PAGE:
Considering how creative God is, and how many entire universes have been imagined by some of our best fiction writers alone, it seems a bit limiting to assume that God spent the entirety of His creative juices on just one universe. But that’s not to say that He didn’t still make just one. It’s possible He had countless other ideas and considered them all not worth it. The traditional way of thinking about it, though, is that as God’s children and image-bearers, anything not directly affecting us or under our rule would be unnecessary and therefore must not exist.
I’ll address some of that later, but for now, I would first point out the stars and planets across all of the galaxies in our own universe that we do not have any kind of rulership over and that do not directly affect us (to the best of my knowledge). Also, since we are dealing with hypothetical universes, how do we know that we were not originally destined to rule over these other universes as well before we fell from grace? Perhaps these other universes are still there waiting for us.
But as Rick Warren pointed out in The Purpose-Driven Life – it’s not all about us. Everything exists for God’s pleasure. If it pleases God for something to exist, He will bring it into being.
Who created these worlds?
The easy answer in most cases is God. This answer gets a bit tricky though in fantasy stories where you wish to build a mythos with god-like entities that represent God. This has certainly been done, by very well-known Christian writers, C.S. Lewis and J.R.R. Tolkien in particular, with no apparent issues of conscience. I could stop right there, but I press the matter a bit more just because of my own personal level of sensitivity.
The problem is, whenever you have a fictional character representing God, especially in a creator role, you run the risk of said character becoming an idol, even if only a fictional one. And my problem with saying that a character is God is, what if said character does not accurately portray the way that God works, or what His priorities are? Then I’m misrepresenting God.
The way that I personally have chosen to handle this is, whenever a story of mine has a creation mythos, mentioning certain entities by name, I treat them as spiritual entities endowed with the capacity to create (or recreate using already existing materials, in some cases). But they are individual characters that, if real, are themselves created by God. They are neither small ‘g’ gods, nor are they aspects of God, but they are very powerful entities endowed with the ability to create.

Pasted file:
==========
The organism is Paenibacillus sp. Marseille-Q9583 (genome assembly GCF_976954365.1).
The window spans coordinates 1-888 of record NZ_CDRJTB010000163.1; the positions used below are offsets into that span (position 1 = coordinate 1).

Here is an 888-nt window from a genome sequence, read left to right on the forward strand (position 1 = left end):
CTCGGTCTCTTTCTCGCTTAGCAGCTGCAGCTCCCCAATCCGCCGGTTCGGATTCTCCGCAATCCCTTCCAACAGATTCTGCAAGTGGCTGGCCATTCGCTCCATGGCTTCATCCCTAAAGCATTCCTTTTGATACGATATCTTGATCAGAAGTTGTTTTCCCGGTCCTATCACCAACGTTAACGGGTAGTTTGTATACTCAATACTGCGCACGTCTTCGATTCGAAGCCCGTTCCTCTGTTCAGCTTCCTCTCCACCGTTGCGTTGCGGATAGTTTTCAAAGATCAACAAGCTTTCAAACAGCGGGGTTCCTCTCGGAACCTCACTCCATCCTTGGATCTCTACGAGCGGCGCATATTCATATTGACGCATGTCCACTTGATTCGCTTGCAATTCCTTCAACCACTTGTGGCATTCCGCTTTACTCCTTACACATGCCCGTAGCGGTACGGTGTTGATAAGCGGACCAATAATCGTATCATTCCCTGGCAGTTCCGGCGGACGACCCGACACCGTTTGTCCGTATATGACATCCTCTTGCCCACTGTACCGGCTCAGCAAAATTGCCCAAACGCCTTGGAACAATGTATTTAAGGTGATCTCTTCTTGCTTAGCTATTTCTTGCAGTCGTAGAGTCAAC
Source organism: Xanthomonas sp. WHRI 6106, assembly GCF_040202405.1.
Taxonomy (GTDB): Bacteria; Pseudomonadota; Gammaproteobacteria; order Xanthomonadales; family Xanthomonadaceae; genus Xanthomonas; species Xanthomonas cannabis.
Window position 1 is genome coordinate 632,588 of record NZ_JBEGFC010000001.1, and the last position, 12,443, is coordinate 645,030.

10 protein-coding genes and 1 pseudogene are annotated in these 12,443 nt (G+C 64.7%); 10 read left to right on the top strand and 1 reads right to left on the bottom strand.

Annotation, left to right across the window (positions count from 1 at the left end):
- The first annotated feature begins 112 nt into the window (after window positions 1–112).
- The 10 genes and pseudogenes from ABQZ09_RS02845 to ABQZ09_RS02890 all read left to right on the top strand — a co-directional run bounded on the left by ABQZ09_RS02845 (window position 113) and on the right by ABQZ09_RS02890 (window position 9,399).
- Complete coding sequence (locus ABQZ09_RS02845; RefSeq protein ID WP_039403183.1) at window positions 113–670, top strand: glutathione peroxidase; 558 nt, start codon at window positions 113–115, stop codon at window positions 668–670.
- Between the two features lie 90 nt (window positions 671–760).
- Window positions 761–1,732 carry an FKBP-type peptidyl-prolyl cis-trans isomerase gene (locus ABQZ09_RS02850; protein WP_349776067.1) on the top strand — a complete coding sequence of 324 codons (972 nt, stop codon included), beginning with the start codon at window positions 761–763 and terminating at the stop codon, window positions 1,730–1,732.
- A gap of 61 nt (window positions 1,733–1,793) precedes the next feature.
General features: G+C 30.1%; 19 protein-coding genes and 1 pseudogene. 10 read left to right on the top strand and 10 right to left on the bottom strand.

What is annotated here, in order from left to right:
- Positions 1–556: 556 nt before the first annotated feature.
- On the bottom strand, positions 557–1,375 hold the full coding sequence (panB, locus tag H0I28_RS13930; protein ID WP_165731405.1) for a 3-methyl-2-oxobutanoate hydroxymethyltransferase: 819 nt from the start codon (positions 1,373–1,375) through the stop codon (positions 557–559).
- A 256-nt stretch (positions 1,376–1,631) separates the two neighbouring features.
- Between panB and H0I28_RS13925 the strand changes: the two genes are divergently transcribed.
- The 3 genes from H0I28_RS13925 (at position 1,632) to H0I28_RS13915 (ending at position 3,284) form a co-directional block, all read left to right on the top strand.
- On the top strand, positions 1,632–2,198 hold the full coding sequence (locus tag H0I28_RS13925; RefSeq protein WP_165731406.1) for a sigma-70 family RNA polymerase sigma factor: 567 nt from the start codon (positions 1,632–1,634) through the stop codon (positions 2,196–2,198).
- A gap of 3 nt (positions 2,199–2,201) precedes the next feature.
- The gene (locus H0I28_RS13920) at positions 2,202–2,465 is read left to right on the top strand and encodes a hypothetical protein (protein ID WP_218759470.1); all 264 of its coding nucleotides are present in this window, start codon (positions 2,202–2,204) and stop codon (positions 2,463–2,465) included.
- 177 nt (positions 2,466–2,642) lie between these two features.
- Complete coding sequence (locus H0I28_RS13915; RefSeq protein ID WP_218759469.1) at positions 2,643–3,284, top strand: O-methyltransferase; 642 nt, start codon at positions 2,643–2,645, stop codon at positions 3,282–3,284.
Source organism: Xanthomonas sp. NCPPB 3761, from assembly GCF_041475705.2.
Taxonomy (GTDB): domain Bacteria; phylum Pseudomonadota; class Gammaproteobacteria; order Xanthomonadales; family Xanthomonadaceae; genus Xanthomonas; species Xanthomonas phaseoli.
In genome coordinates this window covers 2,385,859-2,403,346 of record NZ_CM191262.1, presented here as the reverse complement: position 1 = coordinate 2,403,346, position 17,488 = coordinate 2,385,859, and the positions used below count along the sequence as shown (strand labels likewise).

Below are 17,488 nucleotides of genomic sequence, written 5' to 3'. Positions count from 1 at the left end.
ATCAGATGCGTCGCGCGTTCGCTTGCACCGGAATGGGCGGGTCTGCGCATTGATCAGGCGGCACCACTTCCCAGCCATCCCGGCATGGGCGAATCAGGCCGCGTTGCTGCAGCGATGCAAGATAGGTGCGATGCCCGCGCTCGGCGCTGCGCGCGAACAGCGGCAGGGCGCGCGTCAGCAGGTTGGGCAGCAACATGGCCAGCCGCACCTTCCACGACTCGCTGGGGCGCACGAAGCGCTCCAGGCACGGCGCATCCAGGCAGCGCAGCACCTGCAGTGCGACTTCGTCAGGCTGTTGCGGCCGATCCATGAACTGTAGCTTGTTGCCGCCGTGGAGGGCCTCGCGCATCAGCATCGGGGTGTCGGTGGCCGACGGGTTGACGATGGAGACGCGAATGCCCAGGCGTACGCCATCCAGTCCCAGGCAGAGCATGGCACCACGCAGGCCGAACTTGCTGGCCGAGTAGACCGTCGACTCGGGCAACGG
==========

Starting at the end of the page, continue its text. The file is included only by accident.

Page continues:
A possible protest to this is the argument that only God can create, but hasn’t God endowed mankind with the ability to create as well? We make babies. That is something we do using materials that already exist. Writers create, only in the sense that we are imagining these worlds and putting them on paper. I cannot call them into physical existence. Relatively speaking, who’s to say that the worlds created by these entities are not themselves purely imaginary? And that by reading these books you are not simply looking into the mind of one of one of these entities? We cannot call into existence something that does not exist, only God can do that, but He has endowed us with the ability to make things using materials He has provided us.
In my efforts to avoid any of my fictional entities being viewed as idols, I’ve taken great care to make sure that there are no examples of them being worshipped. People may talk about them. People may even be grateful for something the entity has done, but there are no references of worship. At the very most, depending on how much the book talks about them, these entities may be made to reflect God in terms of character and priorities, to the best of my ability to know how to accurately reflect Him, but I remember that my own perceptions are flawed and that, ultimately, the same could be said of many fictional characters.
Jesus Himself told certain parables where a character was only reflective of certain aspects of God, but not reflective as a whole. Even if a character of mine has a degree of symbolic meaning, I still need to allow them the room to be individuals. I also view all of these beings as answerable to God and therefore surrendered to him (unless they are villainous).
The premise of a multiverse raises many other questions, particularly regarding mankind’s place amidst such a vast plethora of possibilities. I’ll address some more of these topics and how I’ve chosen to handle them in the next post…
See more posts on writing on Ben’s blog–